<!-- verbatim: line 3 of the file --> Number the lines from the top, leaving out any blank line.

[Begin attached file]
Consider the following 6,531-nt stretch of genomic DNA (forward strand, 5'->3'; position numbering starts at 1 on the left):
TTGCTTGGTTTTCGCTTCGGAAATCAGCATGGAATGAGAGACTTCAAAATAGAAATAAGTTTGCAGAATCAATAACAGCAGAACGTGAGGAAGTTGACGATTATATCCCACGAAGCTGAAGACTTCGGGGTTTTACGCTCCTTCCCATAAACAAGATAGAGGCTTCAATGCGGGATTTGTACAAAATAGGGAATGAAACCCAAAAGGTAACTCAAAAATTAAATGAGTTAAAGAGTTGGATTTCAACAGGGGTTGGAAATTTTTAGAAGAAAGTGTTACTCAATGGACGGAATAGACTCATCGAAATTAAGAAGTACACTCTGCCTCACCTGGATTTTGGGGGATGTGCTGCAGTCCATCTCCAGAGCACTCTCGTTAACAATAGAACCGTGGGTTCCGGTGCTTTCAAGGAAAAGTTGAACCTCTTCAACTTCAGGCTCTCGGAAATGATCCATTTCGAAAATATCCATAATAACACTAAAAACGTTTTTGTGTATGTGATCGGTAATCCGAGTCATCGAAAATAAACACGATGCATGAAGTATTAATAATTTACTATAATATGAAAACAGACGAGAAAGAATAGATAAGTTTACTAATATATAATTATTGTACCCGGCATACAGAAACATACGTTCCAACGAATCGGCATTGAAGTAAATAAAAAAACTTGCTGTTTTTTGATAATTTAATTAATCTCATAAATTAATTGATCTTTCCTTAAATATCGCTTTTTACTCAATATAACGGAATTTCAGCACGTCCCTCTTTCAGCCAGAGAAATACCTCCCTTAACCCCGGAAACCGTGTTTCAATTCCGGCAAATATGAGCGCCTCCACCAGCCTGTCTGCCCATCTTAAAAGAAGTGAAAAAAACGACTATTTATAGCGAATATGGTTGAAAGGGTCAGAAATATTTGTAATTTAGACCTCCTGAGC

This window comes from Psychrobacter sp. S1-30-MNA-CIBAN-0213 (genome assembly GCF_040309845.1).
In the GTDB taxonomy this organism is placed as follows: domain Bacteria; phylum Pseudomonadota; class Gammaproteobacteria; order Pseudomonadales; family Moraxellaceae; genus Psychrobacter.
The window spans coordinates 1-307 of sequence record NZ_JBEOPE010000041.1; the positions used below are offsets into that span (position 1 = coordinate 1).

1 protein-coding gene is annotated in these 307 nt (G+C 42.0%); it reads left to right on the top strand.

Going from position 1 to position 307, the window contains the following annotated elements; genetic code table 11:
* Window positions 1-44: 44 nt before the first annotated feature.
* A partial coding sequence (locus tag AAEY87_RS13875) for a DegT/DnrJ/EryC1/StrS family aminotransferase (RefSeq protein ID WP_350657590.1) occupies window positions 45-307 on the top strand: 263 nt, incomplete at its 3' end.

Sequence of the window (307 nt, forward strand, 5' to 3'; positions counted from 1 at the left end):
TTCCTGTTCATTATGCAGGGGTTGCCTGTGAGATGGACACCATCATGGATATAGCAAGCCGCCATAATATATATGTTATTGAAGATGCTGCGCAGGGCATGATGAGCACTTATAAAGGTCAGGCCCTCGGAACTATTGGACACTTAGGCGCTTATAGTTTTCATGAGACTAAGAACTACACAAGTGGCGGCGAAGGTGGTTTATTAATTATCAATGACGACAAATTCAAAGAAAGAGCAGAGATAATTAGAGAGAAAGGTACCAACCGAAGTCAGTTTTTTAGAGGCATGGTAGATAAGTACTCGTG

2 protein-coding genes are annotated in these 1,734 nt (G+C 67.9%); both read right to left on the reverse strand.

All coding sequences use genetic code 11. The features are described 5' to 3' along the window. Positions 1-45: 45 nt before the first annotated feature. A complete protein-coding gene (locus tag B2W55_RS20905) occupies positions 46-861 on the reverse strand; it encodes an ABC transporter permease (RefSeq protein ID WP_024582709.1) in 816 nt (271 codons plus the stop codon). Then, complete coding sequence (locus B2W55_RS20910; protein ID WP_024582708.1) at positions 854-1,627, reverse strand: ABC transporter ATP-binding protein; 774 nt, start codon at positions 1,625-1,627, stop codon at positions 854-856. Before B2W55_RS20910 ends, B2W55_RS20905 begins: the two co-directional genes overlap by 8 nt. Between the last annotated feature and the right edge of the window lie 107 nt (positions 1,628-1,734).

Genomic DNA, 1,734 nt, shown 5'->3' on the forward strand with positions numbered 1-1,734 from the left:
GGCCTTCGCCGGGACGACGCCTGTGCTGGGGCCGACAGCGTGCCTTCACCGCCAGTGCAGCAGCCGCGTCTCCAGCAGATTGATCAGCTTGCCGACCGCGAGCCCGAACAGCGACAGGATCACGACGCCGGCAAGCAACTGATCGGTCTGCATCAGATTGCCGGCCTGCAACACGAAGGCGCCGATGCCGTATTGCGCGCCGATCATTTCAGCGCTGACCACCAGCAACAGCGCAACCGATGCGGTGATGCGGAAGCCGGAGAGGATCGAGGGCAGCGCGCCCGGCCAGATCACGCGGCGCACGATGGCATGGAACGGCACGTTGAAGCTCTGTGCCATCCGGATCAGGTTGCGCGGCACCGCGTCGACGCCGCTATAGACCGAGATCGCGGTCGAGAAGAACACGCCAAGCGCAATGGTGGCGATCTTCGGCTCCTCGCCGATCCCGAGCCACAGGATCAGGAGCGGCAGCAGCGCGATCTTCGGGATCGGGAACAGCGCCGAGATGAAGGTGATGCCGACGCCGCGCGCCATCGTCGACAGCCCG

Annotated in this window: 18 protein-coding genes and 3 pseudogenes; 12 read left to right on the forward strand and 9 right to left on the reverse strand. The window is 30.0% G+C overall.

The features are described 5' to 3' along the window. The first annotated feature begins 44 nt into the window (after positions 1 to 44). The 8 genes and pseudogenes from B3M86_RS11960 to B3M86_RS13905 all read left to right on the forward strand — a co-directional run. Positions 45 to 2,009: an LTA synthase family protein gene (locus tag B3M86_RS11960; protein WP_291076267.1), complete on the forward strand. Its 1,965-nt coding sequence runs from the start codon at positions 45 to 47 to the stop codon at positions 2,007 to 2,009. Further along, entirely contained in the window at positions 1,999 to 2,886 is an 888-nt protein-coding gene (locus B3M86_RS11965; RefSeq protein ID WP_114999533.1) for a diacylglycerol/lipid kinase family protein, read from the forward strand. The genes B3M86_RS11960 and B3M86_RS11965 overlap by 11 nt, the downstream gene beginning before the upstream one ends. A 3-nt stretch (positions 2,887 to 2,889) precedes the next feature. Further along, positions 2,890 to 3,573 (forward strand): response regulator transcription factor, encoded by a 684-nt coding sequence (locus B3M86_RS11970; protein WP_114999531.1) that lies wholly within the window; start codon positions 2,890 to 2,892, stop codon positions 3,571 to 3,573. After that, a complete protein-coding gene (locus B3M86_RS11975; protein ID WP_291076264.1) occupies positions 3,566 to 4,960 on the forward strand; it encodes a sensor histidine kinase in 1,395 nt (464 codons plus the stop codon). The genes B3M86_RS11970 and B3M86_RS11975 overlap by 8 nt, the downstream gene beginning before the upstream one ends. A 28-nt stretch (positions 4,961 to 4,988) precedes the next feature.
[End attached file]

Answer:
This window comes from Psychrobacter sp. S1-30-MNA-CIBAN-0213 (genome assembly GCF_040309845.1).